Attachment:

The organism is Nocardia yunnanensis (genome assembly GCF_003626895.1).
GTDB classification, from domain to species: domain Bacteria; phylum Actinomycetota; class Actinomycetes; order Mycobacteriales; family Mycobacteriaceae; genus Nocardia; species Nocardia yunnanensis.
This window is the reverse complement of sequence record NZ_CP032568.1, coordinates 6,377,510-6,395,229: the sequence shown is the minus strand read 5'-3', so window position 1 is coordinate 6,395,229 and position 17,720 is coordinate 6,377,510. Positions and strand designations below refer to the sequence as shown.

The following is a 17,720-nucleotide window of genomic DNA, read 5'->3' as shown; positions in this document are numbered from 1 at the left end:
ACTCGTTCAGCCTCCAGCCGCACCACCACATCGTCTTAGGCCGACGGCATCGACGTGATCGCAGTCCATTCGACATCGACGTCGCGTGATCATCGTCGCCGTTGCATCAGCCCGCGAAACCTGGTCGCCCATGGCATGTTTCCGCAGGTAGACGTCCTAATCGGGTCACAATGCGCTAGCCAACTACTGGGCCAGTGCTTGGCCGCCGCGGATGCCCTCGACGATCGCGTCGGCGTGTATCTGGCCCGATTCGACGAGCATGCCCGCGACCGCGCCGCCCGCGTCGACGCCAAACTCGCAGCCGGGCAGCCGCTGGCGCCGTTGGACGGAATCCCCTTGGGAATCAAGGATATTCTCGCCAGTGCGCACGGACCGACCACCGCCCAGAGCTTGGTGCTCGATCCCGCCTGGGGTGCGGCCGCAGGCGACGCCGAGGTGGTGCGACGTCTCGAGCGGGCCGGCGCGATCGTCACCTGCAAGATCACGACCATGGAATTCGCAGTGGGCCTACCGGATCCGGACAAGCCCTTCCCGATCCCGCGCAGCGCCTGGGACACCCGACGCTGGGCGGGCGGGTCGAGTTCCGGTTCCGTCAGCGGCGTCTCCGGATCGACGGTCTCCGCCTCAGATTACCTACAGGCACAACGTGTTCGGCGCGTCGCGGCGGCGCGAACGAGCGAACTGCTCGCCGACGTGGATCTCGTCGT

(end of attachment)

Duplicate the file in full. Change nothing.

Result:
The organism is Nocardia yunnanensis (genome assembly GCF_003626895.1).
GTDB classification, from domain to species: domain Bacteria; phylum Actinomycetota; class Actinomycetes; order Mycobacteriales; family Mycobacteriaceae; genus Nocardia; species Nocardia yunnanensis.
This window is the reverse complement of sequence record NZ_CP032568.1, coordinates 6,377,510-6,395,229: the sequence shown is the minus strand read 5'-3', so window position 1 is coordinate 6,395,229 and position 17,720 is coordinate 6,377,510. Positions and strand designations below refer to the sequence as shown.

The following is a 17,720-nucleotide window of genomic DNA, read 5'->3' as shown; positions in this document are numbered from 1 at the left end:
ACTCGTTCAGCCTCCAGCCGCACCACCACATCGTCTTAGGCCGACGGCATCGACGTGATCGCAGTCCATTCGACATCGACGTCGCGTGATCATCGTCGCCGTTGCATCAGCCCGCGAAACCTGGTCGCCCATGGCATGTTTCCGCAGGTAGACGTCCTAATCGGGTCACAATGCGCTAGCCAACTACTGGGCCAGTGCTTGGCCGCCGCGGATGCCCTCGACGATCGCGTCGGCGTGTATCTGGCCCGATTCGACGAGCATGCCCGCGACCGCGCCGCCCGCGTCGACGCCAAACTCGCAGCCGGGCAGCCGCTGGCGCCGTTGGACGGAATCCCCTTGGGAATCAAGGATATTCTCGCCAGTGCGCACGGACCGACCACCGCCCAGAGCTTGGTGCTCGATCCCGCCTGGGGTGCGGCCGCAGGCGACGCCGAGGTGGTGCGACGTCTCGAGCGGGCCGGCGCGATCGTCACCTGCAAGATCACGACCATGGAATTCGCAGTGGGCCTACCGGATCCGGACAAGCCCTTCCCGATCCCGCGCAGCGCCTGGGACACCCGACGCTGGGCGGGCGGGTCGAGTTCCGGTTCCGTCAGCGGCGTCTCCGGATCGACGGTCTCCGCCTCAGATTACCTACAGGCACAACGTGTTCGGCGCGTCGCGGCGGCGCGAACGAGCGAACTGCTCGCCGACGTGGATCTCGTCGT